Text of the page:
A painting of Mum Bett at the age of 70.
A painting of Mum Bett at the age of 70.

STOCKBRIDGE -- One of the state's most important historical figures, former slave Elizabeth Freeman, will be honored at the State House on Tuesday, Feb. 25, in a House Chamber ceremony from 11:30 a.m. until 1 p.m.

Freeman, formerly known as Mum Bett, was one of the first black slaves in Massachusetts to file a "freedom suit" and win in court under the 1780 state constitution.

"In the Berkshires, Mum Bett is pretty well-known," said state Rep. William "Smitty" Pignatelli. "Beyond our county, that's not the case. I think Black History Month gives us a great opportunity for people outside the Berkshires to hear this amazing story."

Massachusetts Chief Justice Roderick Ireland will give the keynote speech.

In addition, actress Tammy Denease will present a 15-minute reenactment of the story of Mum Bett.

Denease is a Connecticut-based actress who specializes in reenacting the stories of prominent black women from history. In addition to Mum Bett, her characters include Elizabeth Keckly, another former slave who won her freedom, and Bessie Coleman, the world's first African-American aviatrix.

Bett was born a slave and was owned by the Col. John Ashley family of Sheffield. Ashley was, by all accounts, even-tempered. His wife, Hannah, however, was not.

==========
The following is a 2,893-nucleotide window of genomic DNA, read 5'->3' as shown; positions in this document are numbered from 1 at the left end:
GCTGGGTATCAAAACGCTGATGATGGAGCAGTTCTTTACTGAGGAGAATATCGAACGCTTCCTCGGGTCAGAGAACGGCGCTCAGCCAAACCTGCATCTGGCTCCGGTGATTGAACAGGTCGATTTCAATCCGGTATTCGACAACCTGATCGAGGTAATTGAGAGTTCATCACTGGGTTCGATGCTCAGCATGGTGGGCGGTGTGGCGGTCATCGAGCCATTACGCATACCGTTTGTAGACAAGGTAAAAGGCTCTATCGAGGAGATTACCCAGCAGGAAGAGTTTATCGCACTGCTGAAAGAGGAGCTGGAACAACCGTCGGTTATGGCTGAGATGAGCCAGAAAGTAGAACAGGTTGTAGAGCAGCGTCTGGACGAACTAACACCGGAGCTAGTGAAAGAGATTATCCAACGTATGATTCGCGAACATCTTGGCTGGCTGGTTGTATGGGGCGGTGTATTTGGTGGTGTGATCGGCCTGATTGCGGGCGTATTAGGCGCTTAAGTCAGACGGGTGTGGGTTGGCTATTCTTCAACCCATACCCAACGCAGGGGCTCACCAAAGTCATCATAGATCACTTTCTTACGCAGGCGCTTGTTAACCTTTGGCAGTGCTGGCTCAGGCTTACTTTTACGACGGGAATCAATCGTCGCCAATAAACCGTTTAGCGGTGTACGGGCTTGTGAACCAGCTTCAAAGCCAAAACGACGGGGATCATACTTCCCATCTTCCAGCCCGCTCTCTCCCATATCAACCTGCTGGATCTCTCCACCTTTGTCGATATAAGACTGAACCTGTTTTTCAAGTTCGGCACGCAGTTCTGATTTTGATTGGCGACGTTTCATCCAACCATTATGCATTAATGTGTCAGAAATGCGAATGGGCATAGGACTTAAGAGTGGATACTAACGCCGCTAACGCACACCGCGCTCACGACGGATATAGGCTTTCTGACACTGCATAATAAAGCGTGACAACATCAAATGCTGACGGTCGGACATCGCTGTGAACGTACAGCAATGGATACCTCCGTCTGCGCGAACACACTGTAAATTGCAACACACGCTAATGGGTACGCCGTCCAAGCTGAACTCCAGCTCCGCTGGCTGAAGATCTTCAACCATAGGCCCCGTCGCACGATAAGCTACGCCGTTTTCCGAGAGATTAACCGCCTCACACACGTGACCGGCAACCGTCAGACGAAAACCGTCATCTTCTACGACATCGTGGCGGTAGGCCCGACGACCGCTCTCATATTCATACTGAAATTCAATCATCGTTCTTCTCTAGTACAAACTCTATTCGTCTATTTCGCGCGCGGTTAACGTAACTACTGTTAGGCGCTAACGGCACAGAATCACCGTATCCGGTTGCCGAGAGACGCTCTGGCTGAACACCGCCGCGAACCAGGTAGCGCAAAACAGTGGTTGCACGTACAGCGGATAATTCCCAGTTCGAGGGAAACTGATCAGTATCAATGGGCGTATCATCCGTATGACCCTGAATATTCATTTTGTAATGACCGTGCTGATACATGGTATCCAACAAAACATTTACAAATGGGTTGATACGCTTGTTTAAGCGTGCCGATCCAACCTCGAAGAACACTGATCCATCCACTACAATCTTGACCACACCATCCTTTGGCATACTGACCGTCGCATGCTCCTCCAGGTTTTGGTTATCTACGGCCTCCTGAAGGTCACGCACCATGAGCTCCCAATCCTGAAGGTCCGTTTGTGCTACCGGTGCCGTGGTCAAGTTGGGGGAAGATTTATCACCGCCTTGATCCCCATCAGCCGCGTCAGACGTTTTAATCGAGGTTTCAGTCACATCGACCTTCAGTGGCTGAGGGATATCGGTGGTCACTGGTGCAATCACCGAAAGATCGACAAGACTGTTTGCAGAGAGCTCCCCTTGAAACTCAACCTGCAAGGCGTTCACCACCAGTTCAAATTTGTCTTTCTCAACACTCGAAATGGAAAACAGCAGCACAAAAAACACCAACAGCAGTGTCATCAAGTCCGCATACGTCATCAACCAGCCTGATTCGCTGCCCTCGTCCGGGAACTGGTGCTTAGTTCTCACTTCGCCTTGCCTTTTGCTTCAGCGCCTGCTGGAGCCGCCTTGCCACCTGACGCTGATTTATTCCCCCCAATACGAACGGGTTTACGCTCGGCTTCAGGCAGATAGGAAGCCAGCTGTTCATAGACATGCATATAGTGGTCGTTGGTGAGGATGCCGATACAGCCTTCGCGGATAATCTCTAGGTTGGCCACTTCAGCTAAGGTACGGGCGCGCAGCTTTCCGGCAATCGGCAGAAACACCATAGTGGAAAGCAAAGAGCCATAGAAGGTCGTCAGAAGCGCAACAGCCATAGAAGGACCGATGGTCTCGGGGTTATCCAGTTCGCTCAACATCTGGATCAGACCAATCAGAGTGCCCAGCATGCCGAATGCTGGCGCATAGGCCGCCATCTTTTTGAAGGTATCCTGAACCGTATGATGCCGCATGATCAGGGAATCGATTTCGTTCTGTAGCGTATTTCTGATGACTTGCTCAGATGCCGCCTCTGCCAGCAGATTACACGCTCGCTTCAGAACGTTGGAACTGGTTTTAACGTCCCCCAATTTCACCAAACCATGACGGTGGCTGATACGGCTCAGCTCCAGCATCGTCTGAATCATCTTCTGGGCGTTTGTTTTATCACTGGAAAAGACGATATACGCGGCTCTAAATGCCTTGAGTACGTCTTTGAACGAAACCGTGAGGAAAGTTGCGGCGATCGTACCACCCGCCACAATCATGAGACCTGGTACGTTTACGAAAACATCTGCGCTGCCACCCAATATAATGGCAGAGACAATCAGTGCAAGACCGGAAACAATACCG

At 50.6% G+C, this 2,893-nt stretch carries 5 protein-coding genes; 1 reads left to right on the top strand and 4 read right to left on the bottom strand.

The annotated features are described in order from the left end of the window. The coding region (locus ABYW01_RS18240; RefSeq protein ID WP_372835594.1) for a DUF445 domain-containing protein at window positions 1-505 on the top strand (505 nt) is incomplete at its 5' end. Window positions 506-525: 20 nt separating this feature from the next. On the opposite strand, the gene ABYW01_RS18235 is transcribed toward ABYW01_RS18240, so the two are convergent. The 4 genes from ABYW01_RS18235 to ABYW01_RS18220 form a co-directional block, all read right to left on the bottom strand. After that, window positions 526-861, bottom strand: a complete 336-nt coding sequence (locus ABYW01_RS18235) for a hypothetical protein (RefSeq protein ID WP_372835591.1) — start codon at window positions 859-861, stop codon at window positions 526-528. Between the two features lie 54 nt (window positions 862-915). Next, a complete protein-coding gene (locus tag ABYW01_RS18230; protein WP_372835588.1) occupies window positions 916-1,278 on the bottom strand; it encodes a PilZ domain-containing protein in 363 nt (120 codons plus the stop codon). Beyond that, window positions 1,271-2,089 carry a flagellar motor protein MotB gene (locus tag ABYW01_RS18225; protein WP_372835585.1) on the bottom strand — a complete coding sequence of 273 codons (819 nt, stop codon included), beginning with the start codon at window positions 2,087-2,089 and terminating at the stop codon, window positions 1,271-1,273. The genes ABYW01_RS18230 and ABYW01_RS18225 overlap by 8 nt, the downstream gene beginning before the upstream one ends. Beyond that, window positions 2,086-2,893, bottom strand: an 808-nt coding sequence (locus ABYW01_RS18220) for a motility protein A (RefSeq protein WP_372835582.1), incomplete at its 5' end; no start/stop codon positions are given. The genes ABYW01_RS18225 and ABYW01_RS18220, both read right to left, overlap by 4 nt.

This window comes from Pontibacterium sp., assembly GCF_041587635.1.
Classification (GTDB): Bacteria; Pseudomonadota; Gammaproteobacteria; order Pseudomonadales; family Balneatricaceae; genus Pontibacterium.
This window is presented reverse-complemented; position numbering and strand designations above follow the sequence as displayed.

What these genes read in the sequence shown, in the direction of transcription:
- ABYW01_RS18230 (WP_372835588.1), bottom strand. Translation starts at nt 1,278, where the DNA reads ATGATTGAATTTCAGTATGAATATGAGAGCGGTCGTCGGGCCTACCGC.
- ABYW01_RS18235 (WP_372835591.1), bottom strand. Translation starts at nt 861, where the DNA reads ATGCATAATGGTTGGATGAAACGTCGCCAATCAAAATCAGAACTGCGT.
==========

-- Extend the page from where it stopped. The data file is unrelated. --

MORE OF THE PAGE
Hannah Ashley at one point struck Bett with a red-hot coal shovel, scarring her face. This moved Bett to travel to nearby Stockbridge, where she sought the assistance of Stockbridge attorney Theodore Sedgwick.


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Through Sedgwick, Mum Bett and another slave, Brom, won their freedom in 1781, a legal victory that essentially led to the end of the slave trade in Massachusetts in 1789.

Mum Bett grew extremely attached to the Sedgwick family and, after changing her name to Elizabeth Freeman, worked for the family until her death in 1829.

She is buried in the family plot in Stockbridge and has a prominent place in it.

"People talk about Harriet Tubman and other prominent African-Americans in our history, but Mum Bett is at least as important as they are," said Pignatelli.

There is an annual Mum Bett Day in the Berkshires, celebrated at the Col. John Ashley House in Sheffield on Aug. 21. That was the day the court approved Mum Bett's petition for freedom.

The 179-year-old Ashley House, the oldest house still standing in the Berkshires, is now owned by the Trustees of Reservations.

Wray Gunn, chairman of the Col. Ashley House Committee in Sheffield and a local historian, said he was happy that the story of Mum Bett will be told at the Statehouse.

Gunn said he plans on attending the event.

This week's event is co-sponsored by state Reps. Byron Rushing and Russell Holmes, as well as the Black and Latino Legislative Caucus.

"It is an honor to assist in recognizing such an unknown prominent figure in both African-American history and women's history," said Holmes.

To reach Derek Gentile: dgentile@berkshireeagle.com, or (413) 496-6251. On Twitter: @DerekGentile